Today, most Native Americans have the same diet that the majority of non-Native Americans do. That can be good and bad. The good news is that fruits and vegetables that are not indigenous to the Americas are now available to Native people, but the bad news is that in losing the Native American diet we are getting farther away from a healthy lifestyle that sustained indigenous Americans for thousands of years. Recognizing this, many tribes have called for their members to make a renewed commitment to the Native American Diet.
Historically, Native people were constantly active. As hunters, gatherers, and subsistence farmers, their lives depended on long hours of strenuous activity. Different tribes depended on completely different diets, which were in turn dependent on their environment. For example, recent studies have found that Natives living in cold, Northern climates such as Alaska regularly ate foods that are very high in saturated fat. This was healthy for them in part because of their constant exercise and in part due to genetic adaptation, but today these same communities are seeing increased rates of diabetes since turning to processed foods.
What this goes to show is that a “Native American Diet” on its own does not exist: Native Americans make up more than 500 tribes, and historically their diets were very much a reflection of their diverse surroundings. A traditional Inupiaq diet may include whale and seal (as much as 65% saturated fat), while a traditional Cherokee diet may include deer (with far fewer calories than beef). If you’re Native American, keeping to a Native American diet means researching the foods that were traditionally enjoyed by your particular tribe.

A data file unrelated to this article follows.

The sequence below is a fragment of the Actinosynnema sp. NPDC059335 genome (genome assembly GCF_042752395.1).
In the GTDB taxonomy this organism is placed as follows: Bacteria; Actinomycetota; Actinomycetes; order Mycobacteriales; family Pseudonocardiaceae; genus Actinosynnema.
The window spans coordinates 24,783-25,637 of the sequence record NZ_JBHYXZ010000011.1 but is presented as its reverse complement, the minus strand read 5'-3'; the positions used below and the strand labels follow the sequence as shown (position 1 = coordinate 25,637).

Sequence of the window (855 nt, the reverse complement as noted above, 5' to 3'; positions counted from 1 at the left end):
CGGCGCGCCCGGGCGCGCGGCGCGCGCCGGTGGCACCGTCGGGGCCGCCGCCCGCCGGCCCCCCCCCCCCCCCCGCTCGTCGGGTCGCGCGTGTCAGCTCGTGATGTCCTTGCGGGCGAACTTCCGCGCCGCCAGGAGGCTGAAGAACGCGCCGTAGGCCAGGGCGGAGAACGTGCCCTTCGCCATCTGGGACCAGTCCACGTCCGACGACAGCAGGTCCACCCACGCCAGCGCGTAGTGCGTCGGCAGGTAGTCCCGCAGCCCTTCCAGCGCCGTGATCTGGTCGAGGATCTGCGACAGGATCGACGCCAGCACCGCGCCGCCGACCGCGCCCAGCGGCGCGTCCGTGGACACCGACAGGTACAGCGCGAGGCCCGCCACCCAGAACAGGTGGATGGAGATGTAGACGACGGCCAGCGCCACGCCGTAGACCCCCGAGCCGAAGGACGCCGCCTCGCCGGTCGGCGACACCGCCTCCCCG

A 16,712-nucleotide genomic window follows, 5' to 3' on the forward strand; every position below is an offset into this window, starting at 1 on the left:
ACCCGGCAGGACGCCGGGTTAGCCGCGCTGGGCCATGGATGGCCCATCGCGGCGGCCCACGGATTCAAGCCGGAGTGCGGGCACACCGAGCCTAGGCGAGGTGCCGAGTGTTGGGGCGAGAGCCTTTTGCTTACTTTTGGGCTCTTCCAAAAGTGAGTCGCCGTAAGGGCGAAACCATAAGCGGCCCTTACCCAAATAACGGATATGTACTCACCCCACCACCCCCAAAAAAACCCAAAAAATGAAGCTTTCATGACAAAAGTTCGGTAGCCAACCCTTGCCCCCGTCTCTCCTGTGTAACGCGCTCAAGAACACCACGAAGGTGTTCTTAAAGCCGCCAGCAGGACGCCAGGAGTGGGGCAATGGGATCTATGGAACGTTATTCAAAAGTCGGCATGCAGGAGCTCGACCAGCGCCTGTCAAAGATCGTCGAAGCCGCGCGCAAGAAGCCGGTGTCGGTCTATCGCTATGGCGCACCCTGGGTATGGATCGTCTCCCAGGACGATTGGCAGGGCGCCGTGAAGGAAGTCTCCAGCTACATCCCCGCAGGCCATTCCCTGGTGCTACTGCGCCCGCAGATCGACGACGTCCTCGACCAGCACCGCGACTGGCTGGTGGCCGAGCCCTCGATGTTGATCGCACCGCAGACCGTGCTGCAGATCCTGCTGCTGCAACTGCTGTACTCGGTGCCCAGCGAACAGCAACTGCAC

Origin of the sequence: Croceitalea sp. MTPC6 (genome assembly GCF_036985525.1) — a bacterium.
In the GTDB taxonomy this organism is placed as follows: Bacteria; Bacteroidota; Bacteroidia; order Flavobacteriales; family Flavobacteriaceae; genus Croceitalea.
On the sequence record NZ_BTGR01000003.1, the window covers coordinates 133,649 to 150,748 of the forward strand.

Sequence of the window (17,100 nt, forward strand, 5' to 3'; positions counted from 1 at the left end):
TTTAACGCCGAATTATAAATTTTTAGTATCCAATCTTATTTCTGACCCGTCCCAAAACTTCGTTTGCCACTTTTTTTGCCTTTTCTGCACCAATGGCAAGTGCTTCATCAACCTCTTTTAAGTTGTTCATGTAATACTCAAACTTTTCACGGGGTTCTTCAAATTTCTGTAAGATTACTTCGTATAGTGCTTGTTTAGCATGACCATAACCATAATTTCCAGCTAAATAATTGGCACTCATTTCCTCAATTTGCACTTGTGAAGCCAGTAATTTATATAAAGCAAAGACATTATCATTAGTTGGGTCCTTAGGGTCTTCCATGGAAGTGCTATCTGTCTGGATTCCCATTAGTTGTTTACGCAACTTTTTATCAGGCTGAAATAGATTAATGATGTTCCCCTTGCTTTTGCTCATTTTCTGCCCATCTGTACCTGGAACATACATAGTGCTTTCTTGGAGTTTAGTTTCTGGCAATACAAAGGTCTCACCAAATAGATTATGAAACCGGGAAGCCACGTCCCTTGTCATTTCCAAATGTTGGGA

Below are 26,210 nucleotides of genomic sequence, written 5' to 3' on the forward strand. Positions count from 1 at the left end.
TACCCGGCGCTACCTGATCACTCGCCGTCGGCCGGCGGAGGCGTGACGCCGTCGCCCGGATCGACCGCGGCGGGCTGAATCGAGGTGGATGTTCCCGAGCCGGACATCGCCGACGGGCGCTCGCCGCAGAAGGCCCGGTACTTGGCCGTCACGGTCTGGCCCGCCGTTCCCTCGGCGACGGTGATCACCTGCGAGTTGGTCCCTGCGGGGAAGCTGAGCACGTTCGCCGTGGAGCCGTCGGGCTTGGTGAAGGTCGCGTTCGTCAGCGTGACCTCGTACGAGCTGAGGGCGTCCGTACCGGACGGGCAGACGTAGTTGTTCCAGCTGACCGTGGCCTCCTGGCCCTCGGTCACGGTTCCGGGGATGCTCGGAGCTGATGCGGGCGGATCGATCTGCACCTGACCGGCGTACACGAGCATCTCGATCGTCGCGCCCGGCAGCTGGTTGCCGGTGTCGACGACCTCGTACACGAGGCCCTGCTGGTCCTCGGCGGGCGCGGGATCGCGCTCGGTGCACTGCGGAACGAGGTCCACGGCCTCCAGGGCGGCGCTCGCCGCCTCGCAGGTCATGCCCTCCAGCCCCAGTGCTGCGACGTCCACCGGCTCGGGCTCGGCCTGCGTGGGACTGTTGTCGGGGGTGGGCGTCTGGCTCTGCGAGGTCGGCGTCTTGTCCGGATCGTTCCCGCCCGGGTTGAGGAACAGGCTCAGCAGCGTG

And if you’re not, you may want to define “Native American Diet” to mean making a point of eating foods that are indigenous to the Americas as a whole. You may also try living a “clean” lifestyle: no refined or overly processed foods, no deep-fat frying, no cigarettes, drinking alcohol moderately, and exercising daily. By reducing your intake of processed foods, exercising twenty minutes a day for three days a week, and taking in more fruits and vegetables, you’ll reduce your risk of developing diabetes and keep your energy levels high.
What Foods are Indigenous to the Americas?
The first step to eating indigenously is learning which foods are actually indigenous to the Americas. Here’s a list to get you started:
- Corn: Historically, natural corn of all colors served as a diet staple, a drink, and the main ingredient in Native recipes such as sweet corn soup, cornbread, and popcorn. Corn contains phytochemicals, B vitamins, vitamins C and K, and fiber. According to one study, cryptoxanthin (one of corn’s phytochemicals) offered a 27% reduction in the risk of lung cancer.
- Berries: Blackberries, strawberries, blueberries, and raspberries grow wild in many regions of the United States, offering fiber, vitamins, and minerals that can lower the risk of stroke and heart disease. Blackberries and raspberries are best for fiber, while one cup (144 g) of strawberries exceeds your daily recommended amount of vitamin C. All four varieties have some phenolic acid phytochemicals, which serve as antioxidants, and may lower the risk of cancer. Traditionally, berries appeared in Native recipes for soups, teas, and puddings.